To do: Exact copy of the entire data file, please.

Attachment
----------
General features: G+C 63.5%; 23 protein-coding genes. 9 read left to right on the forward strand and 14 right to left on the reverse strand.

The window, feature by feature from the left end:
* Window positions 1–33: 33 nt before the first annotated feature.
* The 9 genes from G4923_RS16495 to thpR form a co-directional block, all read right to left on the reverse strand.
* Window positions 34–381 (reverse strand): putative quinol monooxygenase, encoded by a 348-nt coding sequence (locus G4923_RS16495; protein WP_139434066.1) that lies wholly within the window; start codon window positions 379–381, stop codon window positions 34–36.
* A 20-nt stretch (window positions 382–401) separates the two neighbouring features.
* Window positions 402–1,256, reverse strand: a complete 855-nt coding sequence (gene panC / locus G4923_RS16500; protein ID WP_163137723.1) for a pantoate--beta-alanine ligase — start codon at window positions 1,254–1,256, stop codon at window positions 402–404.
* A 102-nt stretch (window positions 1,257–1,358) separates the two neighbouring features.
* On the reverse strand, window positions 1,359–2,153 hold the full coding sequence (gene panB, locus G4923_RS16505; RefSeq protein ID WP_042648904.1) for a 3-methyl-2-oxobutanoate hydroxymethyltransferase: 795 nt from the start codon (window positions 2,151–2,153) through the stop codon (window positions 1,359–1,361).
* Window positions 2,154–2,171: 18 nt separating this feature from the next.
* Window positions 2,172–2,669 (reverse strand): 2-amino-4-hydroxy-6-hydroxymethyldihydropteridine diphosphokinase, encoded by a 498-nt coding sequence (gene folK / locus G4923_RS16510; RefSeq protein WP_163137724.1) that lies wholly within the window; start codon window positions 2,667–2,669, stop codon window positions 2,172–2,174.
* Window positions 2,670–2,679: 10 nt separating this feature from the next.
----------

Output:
General features: G+C 63.5%; 23 protein-coding genes. 9 read left to right on the forward strand and 14 right to left on the reverse strand.

The window, feature by feature from the left end:
* Window positions 1–33: 33 nt before the first annotated feature.
* The 9 genes from G4923_RS16495 to thpR form a co-directional block, all read right to left on the reverse strand.
* Window positions 34–381 (reverse strand): putative quinol monooxygenase, encoded by a 348-nt coding sequence (locus G4923_RS16495; protein WP_139434066.1) that lies wholly within the window; start codon window positions 379–381, stop codon window positions 34–36.
* A 20-nt stretch (window positions 382–401) separates the two neighbouring features.
* Window positions 402–1,256, reverse strand: a complete 855-nt coding sequence (gene panC / locus G4923_RS16500; protein ID WP_163137723.1) for a pantoate--beta-alanine ligase — start codon at window positions 1,254–1,256, stop codon at window positions 402–404.
* A 102-nt stretch (window positions 1,257–1,358) separates the two neighbouring features.
* On the reverse strand, window positions 1,359–2,153 hold the full coding sequence (gene panB, locus G4923_RS16505; RefSeq protein ID WP_042648904.1) for a 3-methyl-2-oxobutanoate hydroxymethyltransferase: 795 nt from the start codon (window positions 2,151–2,153) through the stop codon (window positions 1,359–1,361).
* Window positions 2,154–2,171: 18 nt separating this feature from the next.
* Window positions 2,172–2,669 (reverse strand): 2-amino-4-hydroxy-6-hydroxymethyldihydropteridine diphosphokinase, encoded by a 498-nt coding sequence (gene folK / locus G4923_RS16510; RefSeq protein WP_163137724.1) that lies wholly within the window; start codon window positions 2,667–2,669, stop codon window positions 2,172–2,174.
* Window positions 2,670–2,679: 10 nt separating this feature from the next.